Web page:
Facebook Buys WhatsApp for $19 Billion

facebook-whatsappIt feels as though I’m talking a lot about money and tech this week so why not combine the two. Earlier this week, Facebook announced that they were buying popular cross-operating system instant messaging app WhatsApp for a jaw-dropping $19 billion.

As far as small tech companies go, this purchase is by far the biggest that has been made in recent memory. Two years ago, Microsoft bought Skype for $8.5 billion which is less than half of what Facebook valued WhatsApp. Last year, Facebook bought Instagram for $1 billion and Snapchat turned down a $3 billion offer which actually seems like a good idea considering WhatsApp’s value.

The deal will see Facebook pay WhatsApp’s owners $4 billion in cash and $12 billion in Facebook stock. WhatsApp founders and staff are also due to be paid $3 billion in shares if they are still employed by Facebook/WhatsApp in four years’ time. While the shares likely won’t be divided evenly among WhatsApp’s 55 employees, that averages out to $54.5 million in stock for each employee.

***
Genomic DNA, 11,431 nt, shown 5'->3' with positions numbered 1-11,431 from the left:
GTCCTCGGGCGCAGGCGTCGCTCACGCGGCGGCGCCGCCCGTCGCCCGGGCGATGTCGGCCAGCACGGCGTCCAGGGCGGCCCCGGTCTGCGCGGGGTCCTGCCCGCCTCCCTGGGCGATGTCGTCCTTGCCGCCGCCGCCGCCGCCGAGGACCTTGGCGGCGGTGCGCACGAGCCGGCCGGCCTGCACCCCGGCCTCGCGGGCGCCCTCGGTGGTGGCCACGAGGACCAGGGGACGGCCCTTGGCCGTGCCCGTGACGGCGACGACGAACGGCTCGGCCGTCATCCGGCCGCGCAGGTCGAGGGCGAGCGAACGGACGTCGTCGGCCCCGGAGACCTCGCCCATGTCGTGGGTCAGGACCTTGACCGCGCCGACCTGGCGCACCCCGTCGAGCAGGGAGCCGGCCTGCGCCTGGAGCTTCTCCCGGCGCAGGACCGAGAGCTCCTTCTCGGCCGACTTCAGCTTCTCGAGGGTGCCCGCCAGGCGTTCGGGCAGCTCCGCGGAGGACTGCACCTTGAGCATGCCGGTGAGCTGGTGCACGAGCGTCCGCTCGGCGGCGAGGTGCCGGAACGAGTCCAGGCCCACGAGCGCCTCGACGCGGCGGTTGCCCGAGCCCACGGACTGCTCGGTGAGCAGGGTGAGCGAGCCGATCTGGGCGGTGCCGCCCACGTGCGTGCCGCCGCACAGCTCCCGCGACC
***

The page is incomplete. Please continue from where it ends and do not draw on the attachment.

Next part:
According to the Wall Street Journal, on a per-user basis, Facebook’s price is actually not ludicrously high. They say that the price of $40 per user is inline with recent tech company purchases.

For those unfamiliar with WhatsApp, it may seem like a little messaging service but actually boasts 450 million users. These users get a year of free service upon activation but pay $0.99 per year for each subsequent year of use. That annual subscription fee is the app’s only source of revenue.

It’ll be interesting to see the direction that Facebook sets for WhatsApp. They bought the company because of its quickly growing user base and high daily engagement rate. What WhatsApp doesn’t have is a monetization policy to capitalize on that engagement because they don’t believe in in-app advertising in their product. However, that’s how Facebook makes money. They’re even introducing ads to Instagram. The biggest challenge for Facebook might be changing the culture at WhatsApp to accept ads in the product.

Since I’m not a WhatsApp user and haven’t been an active Facebook user in three years, I have no idea whether this purchase actually benefits anyone besides WhatsApp’s owners. Anyone reading have an opinion as to whether this is a good thing for you or not?

Sources: Wall Street Journal (1), Wall Street Journal (2), CNN Money


About Steve Murray

Steve is the founder and editor of The Lowdown Blog and et geekera. On The Lowdown Blog, he often writes about motorsports, hockey, politics and pop culture. Over on et geekera, Steve writes about geek interests and lifestyle. Steve is on Twitter at @TheSteveMurray.

Posted on February 21, 2014, in Tech and tagged , , , . Bookmark the permalink. 1 Comment.

  1. Reblogged this on 06cedmuho.


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